The Financial Accounting Standards Board (FASB) recently issued a new accounting standard that introduces the “current expected credit losses” methodology — CECL — for estimating allowances for credit losses. The new accounting standard allows a financial institution to leverage its current internal credit risk systems as a framework for estimating expected credit losses. CECL applies to all banks, savings institutions, credit unions and financial institution holding companies regardless of asset size. While most lawyers will never be involved with a client bank’s CECL calculations, it is important to know that CECL will require financial institutions to change the way they calculate required reserves against losses by replacing an incurred loss methodology with a lifetime expected loss estimate. For the industry, this will have a significant impact on operations, reporting and disclosures which will be more complex than ever. Large banks with resources for analytical staff will likely take this new requirement in stride, but for community banks that cannot afford an army of internal experts, the burden will be significant. It is too soon to determine how CECL will impact balance sheets, but the new methodology is a sea change for bankers. FASB and the federal financial institutions regulatory agencies are requiring crystal balls as essential equipment for financial institutions.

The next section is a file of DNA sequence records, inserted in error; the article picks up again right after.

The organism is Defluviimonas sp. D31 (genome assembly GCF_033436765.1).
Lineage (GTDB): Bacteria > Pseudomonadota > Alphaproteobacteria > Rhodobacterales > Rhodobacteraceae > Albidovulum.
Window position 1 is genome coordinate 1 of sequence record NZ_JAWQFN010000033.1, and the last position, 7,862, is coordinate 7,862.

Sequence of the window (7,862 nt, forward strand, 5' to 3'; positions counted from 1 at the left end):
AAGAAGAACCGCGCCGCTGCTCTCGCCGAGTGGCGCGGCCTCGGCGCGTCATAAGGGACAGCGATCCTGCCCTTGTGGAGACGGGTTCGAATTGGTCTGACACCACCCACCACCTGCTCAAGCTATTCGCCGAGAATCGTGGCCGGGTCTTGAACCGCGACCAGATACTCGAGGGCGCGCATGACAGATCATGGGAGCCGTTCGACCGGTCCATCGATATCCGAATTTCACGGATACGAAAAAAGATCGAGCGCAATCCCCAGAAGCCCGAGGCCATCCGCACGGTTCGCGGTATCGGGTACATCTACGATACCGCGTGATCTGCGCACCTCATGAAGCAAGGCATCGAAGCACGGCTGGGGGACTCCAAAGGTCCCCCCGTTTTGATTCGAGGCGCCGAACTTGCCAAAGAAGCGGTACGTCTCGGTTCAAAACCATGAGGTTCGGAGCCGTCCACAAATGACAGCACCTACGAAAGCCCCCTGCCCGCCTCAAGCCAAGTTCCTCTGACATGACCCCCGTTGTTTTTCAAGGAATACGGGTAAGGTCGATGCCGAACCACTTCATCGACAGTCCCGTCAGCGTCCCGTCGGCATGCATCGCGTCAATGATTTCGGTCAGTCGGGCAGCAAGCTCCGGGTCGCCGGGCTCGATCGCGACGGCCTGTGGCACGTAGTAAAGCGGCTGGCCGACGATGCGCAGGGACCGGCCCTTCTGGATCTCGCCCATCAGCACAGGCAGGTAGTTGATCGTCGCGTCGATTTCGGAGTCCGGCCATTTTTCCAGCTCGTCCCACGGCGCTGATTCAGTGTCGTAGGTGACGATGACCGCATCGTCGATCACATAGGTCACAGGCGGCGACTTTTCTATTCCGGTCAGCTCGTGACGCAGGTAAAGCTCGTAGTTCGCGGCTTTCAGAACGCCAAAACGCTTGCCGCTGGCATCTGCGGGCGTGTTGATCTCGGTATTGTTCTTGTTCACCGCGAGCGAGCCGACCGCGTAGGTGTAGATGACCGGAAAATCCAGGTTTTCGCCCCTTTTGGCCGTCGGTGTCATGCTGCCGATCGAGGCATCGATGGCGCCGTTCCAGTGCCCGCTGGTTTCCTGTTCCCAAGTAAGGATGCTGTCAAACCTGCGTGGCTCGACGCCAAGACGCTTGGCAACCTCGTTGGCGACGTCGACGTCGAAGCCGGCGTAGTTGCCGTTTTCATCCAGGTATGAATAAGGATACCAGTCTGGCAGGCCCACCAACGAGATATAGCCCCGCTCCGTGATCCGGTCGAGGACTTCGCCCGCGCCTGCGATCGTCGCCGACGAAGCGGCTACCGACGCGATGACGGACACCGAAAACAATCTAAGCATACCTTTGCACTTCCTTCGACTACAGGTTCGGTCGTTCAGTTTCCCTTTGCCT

Political Risk

Annually, the Government Relations Committee of the Tennessee Bankers Association makes its sojourn to Washington, D.C. for the opportunity to meet with the Tennessee delegation and federal banking regulators. It is always an anxiety-producing effort, despite therapeutic stops at local restaurants and watering holes for respite.

Bankers continue to urge congressional restraint, continue to insist that credit unions that behave like banks be taxed, and continue to worry that they have little control over their own futures. If anything is a truism in politics, it’s that there are always unintended consequences for every action, even well-intentioned actions. Congress reacted to the Great Recession by establishing the CFPB, which flexes its unrestrained and unregulated muscles by adopting regulations only Senator Elizabeth Warren could love and understand. The Bank’s prudential regulators enforce the regulations designed to protect consumers while banks argue that they cannot afford to offer certain products because it is simply too expensive to comply with the CFPB rules. Lorenz’s butterfly flaps its lovely but potentially dangerous wings.

Cybercrime Risk